CHAPTER 34. THE WINTER CAMPAIGN (APRIL TO SEPTEMBER, 1901).
Save these two incidents, the fight at Reitz and the capture of a portion of Steyn's government at the same place, the winter's campaign furnished little which was of importance, though a great deal of very hard and very useful work was done by the various columns under the direction of the governors of the four military districts. In the south General Bruce Hamilton made two sweeps, one from the railway line to the western frontier, and the second from the south and east in the direction of Petrusburg. The result of the two operations was about 300 prisoners. At the same time Monro and Hickman re-cleared the already twice-cleared districts of Rouxville and Smithfield. The country in the east of the Colony was verging now upon the state which Grant described in the Shenandoah Valley: 'A crow,' said he, 'must carry his own rations when he flies across it.'
In the middle district General Charles Knox, with the columns of Pine-Coffin, Thorneycroft, Pilcher, and Henry, were engaged in the same sort of work with the same sort of results.
The most vigorous operations fell to the lot of General Elliot, who worked over the northern and north-eastern district, which still contained a large number of fighting burghers. In May and June Elliot moved across to Vrede and afterwards down the eastern frontier of the Colony, joining hands at last with Rundle at Harrismith. He then worked his way back to Kroonstad through Reitz and Lindley. It was on this journey that Sladen's Mounted Infantry had the sharp experience which has been already narrated. Western's column, working independently, co-operated with Elliot in this clearing of the north-east. In August there were very large captures by Broadwood's force, which had attained considerable mobility, ninety miles being covered by it on one occasion in two days.
Of General Rundle there is little to be said, as he was kept busy in exploring the rough country in his own district - the same district which had been the scene of the operations against Prinsloo and the Fouriesburg surrender. Into this district Kritzinger and his men trekked after they were driven from the Colony in July, and many small skirmishes and snipings among the mountains showed that the Boer resistance was still alive.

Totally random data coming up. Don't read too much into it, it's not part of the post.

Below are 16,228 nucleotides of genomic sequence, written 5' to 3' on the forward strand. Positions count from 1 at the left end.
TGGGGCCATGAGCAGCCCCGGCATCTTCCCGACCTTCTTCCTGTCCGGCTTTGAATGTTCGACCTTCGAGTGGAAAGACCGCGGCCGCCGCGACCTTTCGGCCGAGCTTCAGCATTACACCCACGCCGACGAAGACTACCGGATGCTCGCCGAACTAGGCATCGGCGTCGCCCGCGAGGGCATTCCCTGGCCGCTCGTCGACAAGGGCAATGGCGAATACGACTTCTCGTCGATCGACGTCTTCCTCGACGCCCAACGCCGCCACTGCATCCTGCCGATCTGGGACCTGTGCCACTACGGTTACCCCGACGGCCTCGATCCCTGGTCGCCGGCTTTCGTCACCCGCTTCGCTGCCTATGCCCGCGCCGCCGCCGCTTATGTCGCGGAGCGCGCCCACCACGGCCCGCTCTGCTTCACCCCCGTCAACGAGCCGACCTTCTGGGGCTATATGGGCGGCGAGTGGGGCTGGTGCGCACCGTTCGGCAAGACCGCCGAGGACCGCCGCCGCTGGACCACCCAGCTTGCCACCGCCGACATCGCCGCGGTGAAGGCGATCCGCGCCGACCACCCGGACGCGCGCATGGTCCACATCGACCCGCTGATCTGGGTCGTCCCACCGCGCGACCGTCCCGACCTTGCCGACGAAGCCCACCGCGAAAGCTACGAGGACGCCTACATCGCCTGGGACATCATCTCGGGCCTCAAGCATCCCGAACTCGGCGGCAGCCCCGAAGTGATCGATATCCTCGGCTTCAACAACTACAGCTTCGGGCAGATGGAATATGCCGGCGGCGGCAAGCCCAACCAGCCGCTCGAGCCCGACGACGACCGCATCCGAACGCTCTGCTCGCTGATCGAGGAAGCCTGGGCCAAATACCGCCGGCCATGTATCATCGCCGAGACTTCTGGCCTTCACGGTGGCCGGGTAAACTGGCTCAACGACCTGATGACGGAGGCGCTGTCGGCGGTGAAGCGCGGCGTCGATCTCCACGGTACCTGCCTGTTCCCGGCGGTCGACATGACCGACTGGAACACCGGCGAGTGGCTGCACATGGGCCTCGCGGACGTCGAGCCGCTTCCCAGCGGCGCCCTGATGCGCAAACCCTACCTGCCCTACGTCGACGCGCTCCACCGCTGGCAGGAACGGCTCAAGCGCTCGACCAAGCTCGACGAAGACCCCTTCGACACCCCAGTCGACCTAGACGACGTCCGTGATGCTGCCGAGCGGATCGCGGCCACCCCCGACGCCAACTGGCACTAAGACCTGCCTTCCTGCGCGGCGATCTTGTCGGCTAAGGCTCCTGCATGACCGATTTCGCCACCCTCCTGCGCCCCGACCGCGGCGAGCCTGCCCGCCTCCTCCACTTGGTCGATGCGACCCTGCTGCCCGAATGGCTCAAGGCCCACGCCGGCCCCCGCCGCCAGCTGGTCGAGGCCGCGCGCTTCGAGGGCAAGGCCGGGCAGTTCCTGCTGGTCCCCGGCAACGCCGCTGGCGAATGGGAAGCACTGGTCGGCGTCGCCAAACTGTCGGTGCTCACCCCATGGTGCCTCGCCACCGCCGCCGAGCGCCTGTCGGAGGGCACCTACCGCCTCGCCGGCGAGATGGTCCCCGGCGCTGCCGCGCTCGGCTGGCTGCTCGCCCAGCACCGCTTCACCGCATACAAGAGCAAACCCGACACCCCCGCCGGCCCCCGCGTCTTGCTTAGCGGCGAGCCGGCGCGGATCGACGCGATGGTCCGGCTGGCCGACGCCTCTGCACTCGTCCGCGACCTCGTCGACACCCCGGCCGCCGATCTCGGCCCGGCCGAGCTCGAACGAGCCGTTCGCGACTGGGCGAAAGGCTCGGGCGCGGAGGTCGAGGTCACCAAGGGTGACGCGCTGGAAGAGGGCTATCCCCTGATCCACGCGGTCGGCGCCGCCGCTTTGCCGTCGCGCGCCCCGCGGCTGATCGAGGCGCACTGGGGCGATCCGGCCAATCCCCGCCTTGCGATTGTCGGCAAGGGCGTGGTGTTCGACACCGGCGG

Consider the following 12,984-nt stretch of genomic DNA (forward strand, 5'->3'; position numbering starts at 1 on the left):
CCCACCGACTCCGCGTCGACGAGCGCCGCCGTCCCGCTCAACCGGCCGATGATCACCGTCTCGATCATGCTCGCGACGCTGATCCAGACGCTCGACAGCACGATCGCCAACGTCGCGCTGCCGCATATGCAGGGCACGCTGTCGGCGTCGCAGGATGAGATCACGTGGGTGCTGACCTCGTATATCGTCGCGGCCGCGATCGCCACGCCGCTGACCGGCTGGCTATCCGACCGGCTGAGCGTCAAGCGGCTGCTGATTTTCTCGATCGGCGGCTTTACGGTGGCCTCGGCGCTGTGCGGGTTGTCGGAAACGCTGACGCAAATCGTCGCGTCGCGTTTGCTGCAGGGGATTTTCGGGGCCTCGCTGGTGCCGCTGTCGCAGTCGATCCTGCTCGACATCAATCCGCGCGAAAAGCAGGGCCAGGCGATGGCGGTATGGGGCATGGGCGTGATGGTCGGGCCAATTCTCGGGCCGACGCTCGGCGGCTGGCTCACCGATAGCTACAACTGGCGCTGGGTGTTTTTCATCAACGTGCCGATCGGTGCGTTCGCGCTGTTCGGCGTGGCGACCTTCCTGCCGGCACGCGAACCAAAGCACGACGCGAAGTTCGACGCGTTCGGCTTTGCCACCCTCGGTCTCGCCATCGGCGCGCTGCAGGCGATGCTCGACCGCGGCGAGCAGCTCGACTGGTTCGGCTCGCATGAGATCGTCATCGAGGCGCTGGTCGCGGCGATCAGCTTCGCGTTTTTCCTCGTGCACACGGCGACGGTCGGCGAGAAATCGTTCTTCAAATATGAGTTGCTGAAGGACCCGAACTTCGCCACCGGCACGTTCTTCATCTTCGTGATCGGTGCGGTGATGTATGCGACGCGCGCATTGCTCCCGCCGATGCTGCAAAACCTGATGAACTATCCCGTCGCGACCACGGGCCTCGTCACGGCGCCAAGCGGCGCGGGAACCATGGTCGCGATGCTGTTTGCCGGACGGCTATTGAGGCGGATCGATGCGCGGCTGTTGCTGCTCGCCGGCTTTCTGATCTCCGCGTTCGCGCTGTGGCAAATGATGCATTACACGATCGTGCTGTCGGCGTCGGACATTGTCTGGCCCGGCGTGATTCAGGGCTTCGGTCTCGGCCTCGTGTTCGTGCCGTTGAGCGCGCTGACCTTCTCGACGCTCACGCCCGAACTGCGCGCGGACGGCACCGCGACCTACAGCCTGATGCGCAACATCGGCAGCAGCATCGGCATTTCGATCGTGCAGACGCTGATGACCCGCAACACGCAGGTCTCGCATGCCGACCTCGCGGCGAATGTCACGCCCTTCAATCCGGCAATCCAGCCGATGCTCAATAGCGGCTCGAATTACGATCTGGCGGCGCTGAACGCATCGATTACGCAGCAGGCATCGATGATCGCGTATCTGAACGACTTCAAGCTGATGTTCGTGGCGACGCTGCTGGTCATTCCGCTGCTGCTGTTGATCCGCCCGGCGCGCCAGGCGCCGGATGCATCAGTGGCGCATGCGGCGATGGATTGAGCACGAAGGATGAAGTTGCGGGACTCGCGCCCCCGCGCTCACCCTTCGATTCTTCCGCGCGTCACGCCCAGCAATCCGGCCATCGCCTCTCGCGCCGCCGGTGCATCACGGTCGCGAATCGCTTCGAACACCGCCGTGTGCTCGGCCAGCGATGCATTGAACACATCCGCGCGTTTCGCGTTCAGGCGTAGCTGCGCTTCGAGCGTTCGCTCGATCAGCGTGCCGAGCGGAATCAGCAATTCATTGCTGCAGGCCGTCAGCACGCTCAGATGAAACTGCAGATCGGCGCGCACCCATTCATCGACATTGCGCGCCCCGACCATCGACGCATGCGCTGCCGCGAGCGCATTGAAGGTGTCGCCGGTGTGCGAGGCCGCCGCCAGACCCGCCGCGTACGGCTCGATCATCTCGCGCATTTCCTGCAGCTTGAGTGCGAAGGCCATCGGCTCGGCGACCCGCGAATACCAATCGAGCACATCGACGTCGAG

July and August were occupied in the Orange River Colony by energetic operations of Spens' and Rimington's columns in the midland districts, and by a considerable drive to the north-eastern corner, which was shared by three columns under Elliot and two under Plumer, with one under Henry and several smaller bodies. A considerable number of prisoners and a large amount of stock were the result of the movement, but it was very evident that there was a waste of energy in the employment of such forces for such an end. The time appeared to be approaching when a strong force of military police stationed permanently in each district might prove a more efficient instrument. One interesting development of this phase of the war was the enrolment of a burgher police among the Boers who had surrendered. These men - well paid, well mounted, and well armed - were an efficient addition to the British forces. The movement spread until before the end of the war there were several thousand burghers under such well-known officers as Celliers, Villonel, and young Cronje, fighting against their own guerilla countrymen. Who, in 1899, could have prophesied such a phenomenon as that!
Lord Kitchener's proclamation issued upon August 9th marked one more turn in the screw upon the part of the British authorities. By it the burghers were warned that those who had not laid down their arms by September 15th would in the case of the leaders be banished, and in the case of the burghers be compelled to support their families in the refugee camps. As many of the fighting burghers were men of no substance, the latter threat did not affect them much, but the other, though it had little result at the time, may be useful for the exclusion of firebrands during the period of reconstruction. Some increase was noticeable in the number of surrenders after the proclamation, but on the whole it had not the result which was expected, and its expediency is very open to question. This date may be said to mark the conclusion of the winter campaign and the opening of a new phase in the struggle.